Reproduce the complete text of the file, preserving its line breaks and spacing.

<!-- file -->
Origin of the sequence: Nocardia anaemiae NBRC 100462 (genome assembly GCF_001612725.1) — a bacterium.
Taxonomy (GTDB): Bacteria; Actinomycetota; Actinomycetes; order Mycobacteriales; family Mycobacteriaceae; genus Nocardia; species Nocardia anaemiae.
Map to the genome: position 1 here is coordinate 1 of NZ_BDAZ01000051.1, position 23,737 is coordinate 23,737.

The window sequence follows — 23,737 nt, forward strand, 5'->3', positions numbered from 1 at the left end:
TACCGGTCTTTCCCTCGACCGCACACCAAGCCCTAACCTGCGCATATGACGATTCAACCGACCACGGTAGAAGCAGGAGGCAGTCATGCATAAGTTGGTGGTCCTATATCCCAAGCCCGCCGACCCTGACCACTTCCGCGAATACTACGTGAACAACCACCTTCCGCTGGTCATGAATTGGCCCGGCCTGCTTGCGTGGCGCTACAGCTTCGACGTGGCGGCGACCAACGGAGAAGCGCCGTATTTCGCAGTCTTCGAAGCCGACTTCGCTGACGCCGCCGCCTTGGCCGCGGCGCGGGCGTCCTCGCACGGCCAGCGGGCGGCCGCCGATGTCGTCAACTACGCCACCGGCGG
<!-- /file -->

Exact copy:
Origin of the sequence: Nocardia anaemiae NBRC 100462 (genome assembly GCF_001612725.1) — a bacterium.
Taxonomy (GTDB): Bacteria; Actinomycetota; Actinomycetes; order Mycobacteriales; family Mycobacteriaceae; genus Nocardia; species Nocardia anaemiae.
Map to the genome: position 1 here is coordinate 1 of NZ_BDAZ01000051.1, position 23,737 is coordinate 23,737.

The window sequence follows — 23,737 nt, forward strand, 5'->3', positions numbered from 1 at the left end:
TACCGGTCTTTCCCTCGACCGCACACCAAGCCCTAACCTGCGCATATGACGATTCAACCGACCACGGTAGAAGCAGGAGGCAGTCATGCATAAGTTGGTGGTCCTATATCCCAAGCCCGCCGACCCTGACCACTTCCGCGAATACTACGTGAACAACCACCTTCCGCTGGTCATGAATTGGCCCGGCCTGCTTGCGTGGCGCTACAGCTTCGACGTGGCGGCGACCAACGGAGAAGCGCCGTATTTCGCAGTCTTCGAAGCCGACTTCGCTGACGCCGCCGCCTTGGCCGCGGCGCGGGCGTCCTCGCACGGCCAGCGGGCGGCCGCCGATGTCGTCAACTACGCCACCGGCGG